Bubonic Plague Role Play

Developed by: Cindy Symons and Kristi Thomas

Students at Utah State University (Elementary Education)


Subject Areas: Social Studies/History

Grade Level: 5-7

Date: April 27, 2000

Objective: By doing the role play, students will be able to develop, in groups of 3 or 4, a hypothesis for the cause of the Bubonic Plague during the Renaissance.

Materials Needed:

1. Cue Cards (with parts written on them)

2. Props of any kind


1. Ask the students if they have ever wondered how diseases originate?

2. Explain to the class that they will be doing a role-play to figure out the reason for the Bubonic Plague that began around 1330. Connect it to previous learning by explaining that the Bubonic Plague was a major concern during the Renaissance, and the people's lives they have been studying. Explain that it was also known as the Black Death because of the black spots it produced on the skin. Have them realize that the Bubonic Plague was a terrible killer loose across Europe, and that medieval medicine had nothing to combat it. During the role-play, the students will be medical examiners, from the London Board of Health. Explain to the students that it is their responsibility to take notes during the scenes so they can help figure out the cause of this deadly disease. Remind them that when taking notes, to simply write the main points.

3. Assign parts and read the role-play (see attached).

4. Explain to the class that they should remain in their seats, taking notes, until it is time for their case. They should also listen while others are speaking. Explain that when it is their turn to speak, they should project their voice and read clearly.

5. When the role-play is complete, instruct the students not to talk about the role-play. Have students go through their notes individually, and hypothesize what the cause of the Bubonic Plague was.

6. Divide the class into groups of 3 or 4. Have each group discuss the hypotheses developed in #5. Then, have each group come to a consensus, and write one paragraph stating what the cause was and details that support their conclusion. The students are free to ask any of the characters questions, to clarify what has been said.

7. When the groups are finished, conduct a class discussion. Ask each of the groups to share their conclusions. Give ample time for this discussion. Then share the following:

In the late fall of 1665, the death rate from the plague in London declined abruptly. People, who had evacuated the city, began to return. By 1750, the Bubonic Plague had gradually faded out in Western Europe. For the next hundred years, very few cases of the plague were reported. However, in 1894, there was a new outbreak in China. But medical science had made many advances since the time of the Black Death in London. As a result, Louis Pastuer discovered that the source of the disease was the fleas, often found on rats. Therefore, the transmission of the Bubonic Plague was from fleas to humans.


Assessment: Collect the written hypothesis as the evaluation. Check for understanding. Did they support their hypothesis with information from the role-play? Accept reasonable answers such as the following: rats, fleas, the fleas on the meat, animals, and person to person.


Sources: Giblin, James Cross. When Plague Strikes: The Black Death, Smallpox, AIDS. Harper Collins Publishers (1995)_ 46-50.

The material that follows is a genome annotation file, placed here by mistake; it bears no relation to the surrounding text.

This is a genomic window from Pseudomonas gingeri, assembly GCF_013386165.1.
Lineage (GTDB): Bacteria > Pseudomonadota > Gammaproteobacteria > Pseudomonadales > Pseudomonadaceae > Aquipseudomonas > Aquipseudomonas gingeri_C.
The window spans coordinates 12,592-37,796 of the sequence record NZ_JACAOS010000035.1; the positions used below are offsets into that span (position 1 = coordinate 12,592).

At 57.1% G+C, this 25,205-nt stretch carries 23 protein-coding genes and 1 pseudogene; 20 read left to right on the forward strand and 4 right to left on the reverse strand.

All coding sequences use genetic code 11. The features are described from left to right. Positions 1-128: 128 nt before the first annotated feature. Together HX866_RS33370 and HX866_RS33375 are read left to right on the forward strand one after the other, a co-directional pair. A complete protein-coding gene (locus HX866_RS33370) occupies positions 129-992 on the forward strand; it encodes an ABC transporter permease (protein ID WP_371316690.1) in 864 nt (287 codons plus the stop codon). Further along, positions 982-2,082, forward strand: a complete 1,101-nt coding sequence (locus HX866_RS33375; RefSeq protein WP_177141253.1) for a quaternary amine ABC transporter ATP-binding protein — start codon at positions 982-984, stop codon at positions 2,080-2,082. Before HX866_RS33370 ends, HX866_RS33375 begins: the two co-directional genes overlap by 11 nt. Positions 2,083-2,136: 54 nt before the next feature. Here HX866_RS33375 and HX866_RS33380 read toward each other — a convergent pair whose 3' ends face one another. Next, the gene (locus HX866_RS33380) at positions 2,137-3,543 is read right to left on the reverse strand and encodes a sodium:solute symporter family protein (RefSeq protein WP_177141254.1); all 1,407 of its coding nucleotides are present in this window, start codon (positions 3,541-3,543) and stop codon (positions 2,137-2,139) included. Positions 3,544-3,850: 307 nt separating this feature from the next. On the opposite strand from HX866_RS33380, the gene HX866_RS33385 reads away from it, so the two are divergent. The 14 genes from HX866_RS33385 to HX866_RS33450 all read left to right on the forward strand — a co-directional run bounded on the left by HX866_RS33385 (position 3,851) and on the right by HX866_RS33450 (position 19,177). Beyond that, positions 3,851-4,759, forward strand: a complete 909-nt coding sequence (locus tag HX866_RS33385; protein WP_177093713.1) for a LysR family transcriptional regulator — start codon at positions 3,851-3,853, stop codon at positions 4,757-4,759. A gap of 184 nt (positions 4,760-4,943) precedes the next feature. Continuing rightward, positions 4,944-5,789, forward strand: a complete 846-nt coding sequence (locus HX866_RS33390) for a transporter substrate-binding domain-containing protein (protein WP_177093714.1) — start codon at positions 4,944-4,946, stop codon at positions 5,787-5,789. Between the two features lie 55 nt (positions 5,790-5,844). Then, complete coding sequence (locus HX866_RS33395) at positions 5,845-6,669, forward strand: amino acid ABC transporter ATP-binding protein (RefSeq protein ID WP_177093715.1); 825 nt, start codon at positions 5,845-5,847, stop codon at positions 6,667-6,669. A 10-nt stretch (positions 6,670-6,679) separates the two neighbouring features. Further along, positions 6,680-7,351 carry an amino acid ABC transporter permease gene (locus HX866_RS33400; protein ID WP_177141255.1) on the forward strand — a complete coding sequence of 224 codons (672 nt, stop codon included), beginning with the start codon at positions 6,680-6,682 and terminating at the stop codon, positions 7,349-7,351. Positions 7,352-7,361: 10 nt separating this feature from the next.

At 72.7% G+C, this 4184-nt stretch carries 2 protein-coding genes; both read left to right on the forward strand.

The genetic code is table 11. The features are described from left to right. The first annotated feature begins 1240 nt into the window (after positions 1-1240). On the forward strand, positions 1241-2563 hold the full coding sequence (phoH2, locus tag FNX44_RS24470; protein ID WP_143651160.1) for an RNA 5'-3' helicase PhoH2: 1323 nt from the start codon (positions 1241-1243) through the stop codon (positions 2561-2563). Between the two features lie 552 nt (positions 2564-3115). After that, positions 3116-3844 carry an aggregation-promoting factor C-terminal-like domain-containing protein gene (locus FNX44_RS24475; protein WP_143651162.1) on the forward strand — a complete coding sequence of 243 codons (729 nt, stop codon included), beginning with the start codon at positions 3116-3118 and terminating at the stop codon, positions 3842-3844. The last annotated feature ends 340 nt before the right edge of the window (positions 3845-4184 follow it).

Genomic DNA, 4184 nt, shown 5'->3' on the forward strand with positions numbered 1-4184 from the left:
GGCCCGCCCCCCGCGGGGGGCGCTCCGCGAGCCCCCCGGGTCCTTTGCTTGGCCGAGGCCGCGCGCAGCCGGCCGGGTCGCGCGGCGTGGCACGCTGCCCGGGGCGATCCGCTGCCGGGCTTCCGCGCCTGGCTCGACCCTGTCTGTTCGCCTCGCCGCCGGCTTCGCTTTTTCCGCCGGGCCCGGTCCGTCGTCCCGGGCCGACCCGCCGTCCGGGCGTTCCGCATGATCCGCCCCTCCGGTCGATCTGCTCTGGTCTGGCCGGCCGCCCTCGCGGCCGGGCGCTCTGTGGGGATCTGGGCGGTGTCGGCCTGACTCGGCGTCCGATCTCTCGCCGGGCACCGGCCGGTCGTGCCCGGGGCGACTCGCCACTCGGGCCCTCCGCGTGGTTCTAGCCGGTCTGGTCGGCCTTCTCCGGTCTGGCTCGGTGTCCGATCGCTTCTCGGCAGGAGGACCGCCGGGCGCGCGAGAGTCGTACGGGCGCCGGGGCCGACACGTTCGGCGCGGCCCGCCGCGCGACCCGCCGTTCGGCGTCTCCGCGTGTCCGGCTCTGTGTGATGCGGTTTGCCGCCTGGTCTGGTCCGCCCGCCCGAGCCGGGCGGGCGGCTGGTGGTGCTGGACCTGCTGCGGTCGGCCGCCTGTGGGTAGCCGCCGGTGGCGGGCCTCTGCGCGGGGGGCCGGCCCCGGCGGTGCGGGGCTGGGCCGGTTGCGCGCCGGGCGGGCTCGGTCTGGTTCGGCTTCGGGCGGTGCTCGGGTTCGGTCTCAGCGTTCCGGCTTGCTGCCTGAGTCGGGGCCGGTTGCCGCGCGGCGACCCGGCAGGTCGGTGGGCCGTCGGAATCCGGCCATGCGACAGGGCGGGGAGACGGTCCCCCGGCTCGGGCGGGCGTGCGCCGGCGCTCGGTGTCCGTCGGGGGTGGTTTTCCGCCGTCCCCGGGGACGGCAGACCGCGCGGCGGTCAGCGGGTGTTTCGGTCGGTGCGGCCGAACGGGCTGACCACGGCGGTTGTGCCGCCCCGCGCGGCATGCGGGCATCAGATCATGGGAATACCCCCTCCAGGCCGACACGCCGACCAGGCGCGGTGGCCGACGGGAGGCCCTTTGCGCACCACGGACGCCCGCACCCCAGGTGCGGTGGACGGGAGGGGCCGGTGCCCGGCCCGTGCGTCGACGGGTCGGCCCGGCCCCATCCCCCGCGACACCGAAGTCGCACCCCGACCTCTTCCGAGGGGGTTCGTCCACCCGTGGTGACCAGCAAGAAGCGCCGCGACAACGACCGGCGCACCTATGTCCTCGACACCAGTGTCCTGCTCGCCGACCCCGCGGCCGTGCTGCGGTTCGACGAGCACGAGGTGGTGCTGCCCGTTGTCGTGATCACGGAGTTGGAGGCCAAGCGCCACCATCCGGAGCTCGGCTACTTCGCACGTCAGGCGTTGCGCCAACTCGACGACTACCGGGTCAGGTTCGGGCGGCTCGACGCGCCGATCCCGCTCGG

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Narrator: The Plague is a disease caused by bacteria that infects the whole body. The bacteria multiply in the blood stream and lymph nodes. It travels to the liver, spleen, kidneys, lungs and brain. The first day the victim is infected they usually have headaches and feel weak and tired. By the 3rd day they are staggering and their lymph nodes swell to the size of hen's eggs! By the 5th day victim's heart beats quickly as it pumps blood through swollen tissues. The nervous system begins to collapse and they experience severe pain in the movement of their arms and legs. As death draws near their mouths gape open and their skin is dark from internal bleeding. In 1330 the Plague in Europe killed 25 million people. If it weren't for scientist, Louis Pasteur, many more would have been killed when the Bubonic Plague broke out in China in the late 1800's. Let's see if you can come up with the same solution he did. The following cases will be clues to help you solve the mystery of the Black Death.



John Overhill: (state your name) I have been a merchant for 17 years. I have a beautiful wife, Margo, and 4 exquisite children who I love dearly. I have always been healthy and active until recently. I have worked with many customers in my years; however, most recently, I have been interacting with a butcher who sells meat to my market.

Margo: My name is Margo. My husband, John has been ill for the past 4 days. I'm worried sick that he might have contracted that nasty Plague. His skin has darkened, shriveled and lost its elasticity. He really isn't as old as he looks. He's the only one in our family who is sick. The only thing it could be is (hesitatingly) ...the Plague. It must have been from that dirty butcher!




Sarah: (Mourning) My poor Joseph died at such an early age of 18. He was making ends meet for our family as a delivery boy. He was so friendly; he would often share his meager lunch with the homeless at Town Square. Now, Town Square is filled with dead bodies (crying) ... Everywhere! Shortly after delivering meat to wealthy hones in Marston Court, he felt ill and died within a few days. Everyone thinks meat from Butch's Meats is infected with the Plague. But, Joseph never ate the meat there; he hates meat. I don't know how he got it!




Narrator: The following comments are journal entries from 2 brothers who died yesterday.

Journal Entry #1: I feel so sick... like I'm going to die. My whole body aches and I have this massive bump on my leg. When I first got it I thought it was a spider bite, but it has grown at such a rapid rate. I don't think I have much time left. I'm pretty sure it's what little Joseph had... I did go visit the same house he did.

Journal Entry #2: My illness has progressively gotten worse. I don't know how me and my bro'got it. We took precautions that we had hear through the grape vine. We didn't bathe very often, that way our pores didn't open to let the fumes in. We also kept flowers in our pockets to smell so we wouldn't breathe the fumes in. I guess it happens to the best of us. I know, maybe we got it from Mom. She does live next to that dirty butcher who was accused of getting that merchant sick. But, I'm too tired to worry about that now.



Narrator: The next to speak to you will be the mayor of this town, as he addresses the Council of Alderman.

Mayor: Council, we have a huge problem on our hands. I just got the Board of Health Review back. Last month, we decided to order all the dogs and cats of the towns to be killed. We thought they were the source of the Bubonic Plague. Gentlemen, we were wrong. The numbers of deaths have increased this past month. We thought killing the dogs and cats would solve the problem, but the only result we got was 40,000 fewer dogs and 5 times fewer cats. We must do something!